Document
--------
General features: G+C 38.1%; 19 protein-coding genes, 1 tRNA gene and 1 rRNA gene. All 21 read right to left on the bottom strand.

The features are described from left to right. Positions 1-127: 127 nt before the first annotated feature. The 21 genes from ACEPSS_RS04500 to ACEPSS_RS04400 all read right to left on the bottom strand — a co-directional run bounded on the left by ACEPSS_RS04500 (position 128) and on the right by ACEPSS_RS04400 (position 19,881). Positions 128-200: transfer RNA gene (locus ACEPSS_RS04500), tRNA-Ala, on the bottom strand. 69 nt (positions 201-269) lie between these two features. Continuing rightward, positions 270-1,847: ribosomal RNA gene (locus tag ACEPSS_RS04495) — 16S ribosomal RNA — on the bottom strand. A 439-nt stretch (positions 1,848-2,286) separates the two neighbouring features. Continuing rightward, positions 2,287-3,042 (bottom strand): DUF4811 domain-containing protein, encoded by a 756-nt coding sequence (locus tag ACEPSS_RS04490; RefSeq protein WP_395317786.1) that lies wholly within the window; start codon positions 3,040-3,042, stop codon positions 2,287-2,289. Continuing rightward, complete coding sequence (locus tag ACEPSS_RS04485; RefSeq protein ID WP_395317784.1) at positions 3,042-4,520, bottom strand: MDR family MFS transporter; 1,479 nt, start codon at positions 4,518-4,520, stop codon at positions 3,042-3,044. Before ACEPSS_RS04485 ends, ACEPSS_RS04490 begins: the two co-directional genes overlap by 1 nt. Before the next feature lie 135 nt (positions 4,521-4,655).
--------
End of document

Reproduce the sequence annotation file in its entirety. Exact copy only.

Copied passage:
General features: G+C 38.1%; 19 protein-coding genes, 1 tRNA gene and 1 rRNA gene. All 21 read right to left on the bottom strand.

The features are described from left to right. Positions 1-127: 127 nt before the first annotated feature. The 21 genes from ACEPSS_RS04500 to ACEPSS_RS04400 all read right to left on the bottom strand — a co-directional run bounded on the left by ACEPSS_RS04500 (position 128) and on the right by ACEPSS_RS04400 (position 19,881). Positions 128-200: transfer RNA gene (locus ACEPSS_RS04500), tRNA-Ala, on the bottom strand. 69 nt (positions 201-269) lie between these two features. Continuing rightward, positions 270-1,847: ribosomal RNA gene (locus tag ACEPSS_RS04495) — 16S ribosomal RNA — on the bottom strand. A 439-nt stretch (positions 1,848-2,286) separates the two neighbouring features. Continuing rightward, positions 2,287-3,042 (bottom strand): DUF4811 domain-containing protein, encoded by a 756-nt coding sequence (locus tag ACEPSS_RS04490; RefSeq protein WP_395317786.1) that lies wholly within the window; start codon positions 3,040-3,042, stop codon positions 2,287-2,289. Continuing rightward, complete coding sequence (locus tag ACEPSS_RS04485; RefSeq protein ID WP_395317784.1) at positions 3,042-4,520, bottom strand: MDR family MFS transporter; 1,479 nt, start codon at positions 4,518-4,520, stop codon at positions 3,042-3,044. Before ACEPSS_RS04485 ends, ACEPSS_RS04490 begins: the two co-directional genes overlap by 1 nt. Before the next feature lie 135 nt (positions 4,521-4,655).